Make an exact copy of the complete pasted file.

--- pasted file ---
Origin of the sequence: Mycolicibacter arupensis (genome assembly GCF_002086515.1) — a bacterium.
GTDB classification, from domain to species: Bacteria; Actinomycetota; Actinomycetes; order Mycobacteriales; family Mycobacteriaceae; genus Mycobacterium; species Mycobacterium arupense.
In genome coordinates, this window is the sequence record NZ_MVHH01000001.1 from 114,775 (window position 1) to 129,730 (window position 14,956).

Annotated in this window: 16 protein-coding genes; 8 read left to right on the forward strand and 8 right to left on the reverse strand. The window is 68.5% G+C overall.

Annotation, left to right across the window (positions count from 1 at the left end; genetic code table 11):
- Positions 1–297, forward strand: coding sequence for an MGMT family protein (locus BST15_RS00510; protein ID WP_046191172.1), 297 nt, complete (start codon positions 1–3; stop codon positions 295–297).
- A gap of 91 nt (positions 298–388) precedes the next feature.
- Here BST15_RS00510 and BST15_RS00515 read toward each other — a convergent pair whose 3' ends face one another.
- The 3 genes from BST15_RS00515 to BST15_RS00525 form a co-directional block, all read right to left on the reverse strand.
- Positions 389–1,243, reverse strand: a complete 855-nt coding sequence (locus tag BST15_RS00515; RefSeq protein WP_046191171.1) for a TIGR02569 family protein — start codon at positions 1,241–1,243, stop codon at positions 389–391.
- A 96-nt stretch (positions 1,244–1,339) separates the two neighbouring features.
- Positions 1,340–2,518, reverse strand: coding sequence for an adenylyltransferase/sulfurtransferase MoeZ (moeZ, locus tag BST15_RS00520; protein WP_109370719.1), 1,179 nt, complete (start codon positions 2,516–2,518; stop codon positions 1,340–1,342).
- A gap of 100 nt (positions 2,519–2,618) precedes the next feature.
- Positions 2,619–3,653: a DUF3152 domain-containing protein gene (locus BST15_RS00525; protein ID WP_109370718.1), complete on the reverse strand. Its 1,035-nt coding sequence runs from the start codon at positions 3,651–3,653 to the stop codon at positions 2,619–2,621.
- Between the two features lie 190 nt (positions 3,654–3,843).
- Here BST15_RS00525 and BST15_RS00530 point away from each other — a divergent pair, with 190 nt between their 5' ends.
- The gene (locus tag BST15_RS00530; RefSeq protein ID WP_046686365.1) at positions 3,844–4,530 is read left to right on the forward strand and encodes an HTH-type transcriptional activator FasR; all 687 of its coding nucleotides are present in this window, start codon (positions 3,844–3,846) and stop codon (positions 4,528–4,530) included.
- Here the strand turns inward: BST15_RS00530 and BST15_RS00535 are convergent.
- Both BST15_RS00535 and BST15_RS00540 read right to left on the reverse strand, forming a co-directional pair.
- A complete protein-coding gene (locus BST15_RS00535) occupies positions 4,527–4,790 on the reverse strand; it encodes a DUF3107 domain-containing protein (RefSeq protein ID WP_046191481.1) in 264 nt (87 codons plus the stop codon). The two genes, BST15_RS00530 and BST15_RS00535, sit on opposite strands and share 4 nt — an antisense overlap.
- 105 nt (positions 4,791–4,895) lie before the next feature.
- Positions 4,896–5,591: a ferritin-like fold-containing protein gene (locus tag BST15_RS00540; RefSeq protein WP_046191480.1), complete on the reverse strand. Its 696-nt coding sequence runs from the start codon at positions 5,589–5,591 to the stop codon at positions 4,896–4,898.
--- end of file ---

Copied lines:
Origin of the sequence: Mycolicibacter arupensis (genome assembly GCF_002086515.1) — a bacterium.
GTDB classification, from domain to species: Bacteria; Actinomycetota; Actinomycetes; order Mycobacteriales; family Mycobacteriaceae; genus Mycobacterium; species Mycobacterium arupense.
In genome coordinates, this window is the sequence record NZ_MVHH01000001.1 from 114,775 (window position 1) to 129,730 (window position 14,956).

Annotated in this window: 16 protein-coding genes; 8 read left to right on the forward strand and 8 right to left on the reverse strand. The window is 68.5% G+C overall.

Annotation, left to right across the window (positions count from 1 at the left end; genetic code table 11):
- Positions 1–297, forward strand: coding sequence for an MGMT family protein (locus BST15_RS00510; protein ID WP_046191172.1), 297 nt, complete (start codon positions 1–3; stop codon positions 295–297).
- A gap of 91 nt (positions 298–388) precedes the next feature.
- Here BST15_RS00510 and BST15_RS00515 read toward each other — a convergent pair whose 3' ends face one another.
- The 3 genes from BST15_RS00515 to BST15_RS00525 form a co-directional block, all read right to left on the reverse strand.
- Positions 389–1,243, reverse strand: a complete 855-nt coding sequence (locus tag BST15_RS00515; RefSeq protein WP_046191171.1) for a TIGR02569 family protein — start codon at positions 1,241–1,243, stop codon at positions 389–391.
- A 96-nt stretch (positions 1,244–1,339) separates the two neighbouring features.
- Positions 1,340–2,518, reverse strand: coding sequence for an adenylyltransferase/sulfurtransferase MoeZ (moeZ, locus tag BST15_RS00520; protein WP_109370719.1), 1,179 nt, complete (start codon positions 2,516–2,518; stop codon positions 1,340–1,342).
- A gap of 100 nt (positions 2,519–2,618) precedes the next feature.
- Positions 2,619–3,653: a DUF3152 domain-containing protein gene (locus BST15_RS00525; protein ID WP_109370718.1), complete on the reverse strand. Its 1,035-nt coding sequence runs from the start codon at positions 3,651–3,653 to the stop codon at positions 2,619–2,621.
- Between the two features lie 190 nt (positions 3,654–3,843).
- Here BST15_RS00525 and BST15_RS00530 point away from each other — a divergent pair, with 190 nt between their 5' ends.
- The gene (locus tag BST15_RS00530; RefSeq protein ID WP_046686365.1) at positions 3,844–4,530 is read left to right on the forward strand and encodes an HTH-type transcriptional activator FasR; all 687 of its coding nucleotides are present in this window, start codon (positions 3,844–3,846) and stop codon (positions 4,528–4,530) included.
- Here the strand turns inward: BST15_RS00530 and BST15_RS00535 are convergent.
- Both BST15_RS00535 and BST15_RS00540 read right to left on the reverse strand, forming a co-directional pair.
- A complete protein-coding gene (locus BST15_RS00535) occupies positions 4,527–4,790 on the reverse strand; it encodes a DUF3107 domain-containing protein (RefSeq protein ID WP_046191481.1) in 264 nt (87 codons plus the stop codon). The two genes, BST15_RS00530 and BST15_RS00535, sit on opposite strands and share 4 nt — an antisense overlap.
- 105 nt (positions 4,791–4,895) lie before the next feature.
- Positions 4,896–5,591: a ferritin-like fold-containing protein gene (locus tag BST15_RS00540; RefSeq protein WP_046191480.1), complete on the reverse strand. Its 696-nt coding sequence runs from the start codon at positions 5,589–5,591 to the stop codon at positions 4,896–4,898.